It is true that we live in an interconnected society but in our modernist zeal we have taken this to mean that any activity, however minute, affects some other person or social institution and perforce some governmental entity must regulate that activity. I defy anyone to pick an activity that is entirely free of regulation.

We cannot buy any product, a car, a boat, a steak, television, model airplane, handbag, pair of shoes, coffee pot, bar of soap, vegetable, quart of milk, mattress, financial instrument, computer, telephone, road grader, box of cereal, bottle of soda, tee-shirt, space shuttle, fishing rod, pack of cigarettes, bag of cookies, roll of toilet paper, fan, picture frame, lamp, cow, spoon, ball of twine, tire, weapon, wooden board, broom, piece of furniture, aspirin, ladder, refrigerator, light bulb, can of paint, baseball, toothpick, rubber ducky, candle, condom, guitar, hammer, stick of gum, sex toy, screwdriver, lawnmower, locomotive, egg, jetliner, light switch, faucet, paper plate, toilet, bicycle, steel bar, screen door, piano, etc. etc. etc. etc. ad infinitum and nauseum that does not have every detail of its manufacture and sale extensively ranged about by dozens, hundreds, or even thousands of pages of regulation.

Without vasty reams of regulations pre and proscribing our actions we can not: drive a car, make/get a loan, hire a painter, rent a chainsaw, build a house, send a letter, fire a gun, start a business, hunt a deer, catch a fish, raise a child, dig a well, take out the trash, change our oil, have our nails done or hair cut, fix the plumbing, use a phone, ride a bike, paint the garage, mow the lawn, sail a boat, take a bus, oogle a babe or a stud, tell an ethnic joke, cut down a tree, keep chickens, fly the flag, hire/fire an employee, take a cab, ride a horse, make a campfire, smoke a cigar, fly a plane, etc. etc. unto a google of etceteras.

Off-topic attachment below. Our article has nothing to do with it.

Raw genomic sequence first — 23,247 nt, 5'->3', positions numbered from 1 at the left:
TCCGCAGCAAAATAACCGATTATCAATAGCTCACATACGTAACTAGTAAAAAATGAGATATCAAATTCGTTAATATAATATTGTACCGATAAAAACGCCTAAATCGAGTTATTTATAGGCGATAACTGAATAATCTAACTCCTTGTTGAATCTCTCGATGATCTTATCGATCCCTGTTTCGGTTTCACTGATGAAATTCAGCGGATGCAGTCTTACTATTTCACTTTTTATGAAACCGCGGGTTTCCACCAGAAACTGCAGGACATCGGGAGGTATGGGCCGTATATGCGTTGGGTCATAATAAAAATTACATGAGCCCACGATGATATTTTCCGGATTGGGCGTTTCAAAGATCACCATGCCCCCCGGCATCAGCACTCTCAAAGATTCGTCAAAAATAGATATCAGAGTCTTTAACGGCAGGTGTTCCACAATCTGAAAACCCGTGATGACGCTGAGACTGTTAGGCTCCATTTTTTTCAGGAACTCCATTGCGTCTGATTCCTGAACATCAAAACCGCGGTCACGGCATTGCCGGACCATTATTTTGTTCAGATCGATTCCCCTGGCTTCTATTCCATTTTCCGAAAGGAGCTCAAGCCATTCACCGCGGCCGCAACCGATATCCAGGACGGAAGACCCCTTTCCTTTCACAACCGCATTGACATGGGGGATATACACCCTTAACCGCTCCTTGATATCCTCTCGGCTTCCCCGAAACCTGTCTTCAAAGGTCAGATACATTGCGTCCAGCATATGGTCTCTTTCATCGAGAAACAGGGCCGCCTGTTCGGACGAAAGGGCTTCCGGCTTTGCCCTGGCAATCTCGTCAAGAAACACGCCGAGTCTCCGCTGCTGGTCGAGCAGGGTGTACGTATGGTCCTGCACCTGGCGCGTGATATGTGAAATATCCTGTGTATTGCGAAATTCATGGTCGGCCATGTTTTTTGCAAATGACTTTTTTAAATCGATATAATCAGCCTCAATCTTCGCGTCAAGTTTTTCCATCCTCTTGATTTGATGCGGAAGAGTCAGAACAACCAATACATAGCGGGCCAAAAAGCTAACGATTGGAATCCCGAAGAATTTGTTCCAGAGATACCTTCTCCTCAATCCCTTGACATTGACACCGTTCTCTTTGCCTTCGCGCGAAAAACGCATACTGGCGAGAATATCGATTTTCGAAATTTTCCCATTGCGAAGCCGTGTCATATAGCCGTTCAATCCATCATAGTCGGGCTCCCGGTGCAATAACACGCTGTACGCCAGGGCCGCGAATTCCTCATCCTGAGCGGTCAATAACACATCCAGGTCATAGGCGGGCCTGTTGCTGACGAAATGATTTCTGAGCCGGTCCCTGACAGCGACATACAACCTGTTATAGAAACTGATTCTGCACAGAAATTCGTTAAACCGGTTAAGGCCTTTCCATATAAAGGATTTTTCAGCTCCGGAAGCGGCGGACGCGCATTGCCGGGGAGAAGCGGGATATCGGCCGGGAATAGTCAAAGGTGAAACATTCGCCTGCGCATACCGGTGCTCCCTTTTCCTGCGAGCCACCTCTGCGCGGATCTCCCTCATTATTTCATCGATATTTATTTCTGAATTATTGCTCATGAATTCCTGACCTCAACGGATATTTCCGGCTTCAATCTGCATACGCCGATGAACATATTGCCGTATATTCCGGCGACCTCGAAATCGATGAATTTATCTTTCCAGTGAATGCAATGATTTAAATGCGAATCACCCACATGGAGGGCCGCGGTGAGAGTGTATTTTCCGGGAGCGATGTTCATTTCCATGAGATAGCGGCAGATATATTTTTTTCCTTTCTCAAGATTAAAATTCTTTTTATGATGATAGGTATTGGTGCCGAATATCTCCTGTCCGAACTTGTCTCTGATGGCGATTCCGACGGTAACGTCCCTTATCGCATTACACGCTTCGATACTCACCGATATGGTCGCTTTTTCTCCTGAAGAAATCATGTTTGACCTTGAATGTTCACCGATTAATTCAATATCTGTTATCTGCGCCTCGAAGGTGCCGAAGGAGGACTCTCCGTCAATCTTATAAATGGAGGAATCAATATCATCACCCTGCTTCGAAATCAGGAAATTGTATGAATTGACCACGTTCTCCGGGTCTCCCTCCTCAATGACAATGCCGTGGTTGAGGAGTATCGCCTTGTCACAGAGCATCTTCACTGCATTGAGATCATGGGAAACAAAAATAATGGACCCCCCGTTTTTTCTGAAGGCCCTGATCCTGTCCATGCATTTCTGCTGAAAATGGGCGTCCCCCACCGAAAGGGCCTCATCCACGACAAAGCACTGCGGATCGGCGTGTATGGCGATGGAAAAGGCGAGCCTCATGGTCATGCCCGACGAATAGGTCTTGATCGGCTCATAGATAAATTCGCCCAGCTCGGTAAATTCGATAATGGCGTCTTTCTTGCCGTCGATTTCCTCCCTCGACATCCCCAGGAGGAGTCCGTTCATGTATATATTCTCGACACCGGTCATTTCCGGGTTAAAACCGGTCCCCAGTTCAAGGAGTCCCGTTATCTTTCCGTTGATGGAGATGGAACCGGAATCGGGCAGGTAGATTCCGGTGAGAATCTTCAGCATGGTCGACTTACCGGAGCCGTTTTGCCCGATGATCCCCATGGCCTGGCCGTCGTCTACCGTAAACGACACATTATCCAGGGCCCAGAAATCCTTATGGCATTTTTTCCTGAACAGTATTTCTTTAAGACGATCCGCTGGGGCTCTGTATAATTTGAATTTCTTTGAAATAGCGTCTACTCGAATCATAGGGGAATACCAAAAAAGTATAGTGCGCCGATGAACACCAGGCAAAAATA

And in the case of every single product, service, and action there is some segment of the population clamoring for yet more regulation. Government at all levels is happily obliging at a furious pace. I have no doubt that if every page of regulation were counted the total would be in the many tens of millions.

One has to wonder if there is really any meaningful decision that a member of any developed nation that can make at all without governmental guidance. We have rocketed smartly past Orwellianism and entered realms of state control for which there are no sufficiently descriptive terms. Control that would leave Marx, Lenin, and Mao agog at our audacity. Control that bids fair to ape the religious doctrine of pre-destination. Government control has in large part already replaced meaningful discretion in our behaviors and commercial activities. We have decided, by degrees, that we as citizens are incapable of negotiating the modern world without the hand of the state to chivvy us along at every turn. The state has our back, front, top and bottom. We are in its allegedly succoring embrace in all things.

Noisy denigrations of the the "nanny state" abound but the impetus for control spans the political spectrum. Divisions are based on what kind of control is appropriate in any given case and little thought is given to the quaint rapidly fading notion that perhaps we should not regulate this or that something or other at all. Perhaps that is simply not possible any more. We as a society certainly seem to be convinced of it.

This sounds more grim than I really mean it to be but I hope that life extension technologies do not happen so soon that I have to confront the choice of whether or not to be around when the ideas of complete social control reach an inevitable endpoint. It may be a supremely comfortable and safe existence but the vasty unintended consequences of infinite control on the human psyche will almost surely be unpleasant to behold for anyone who once lived in the quaint and unlamented long lost age of individualism.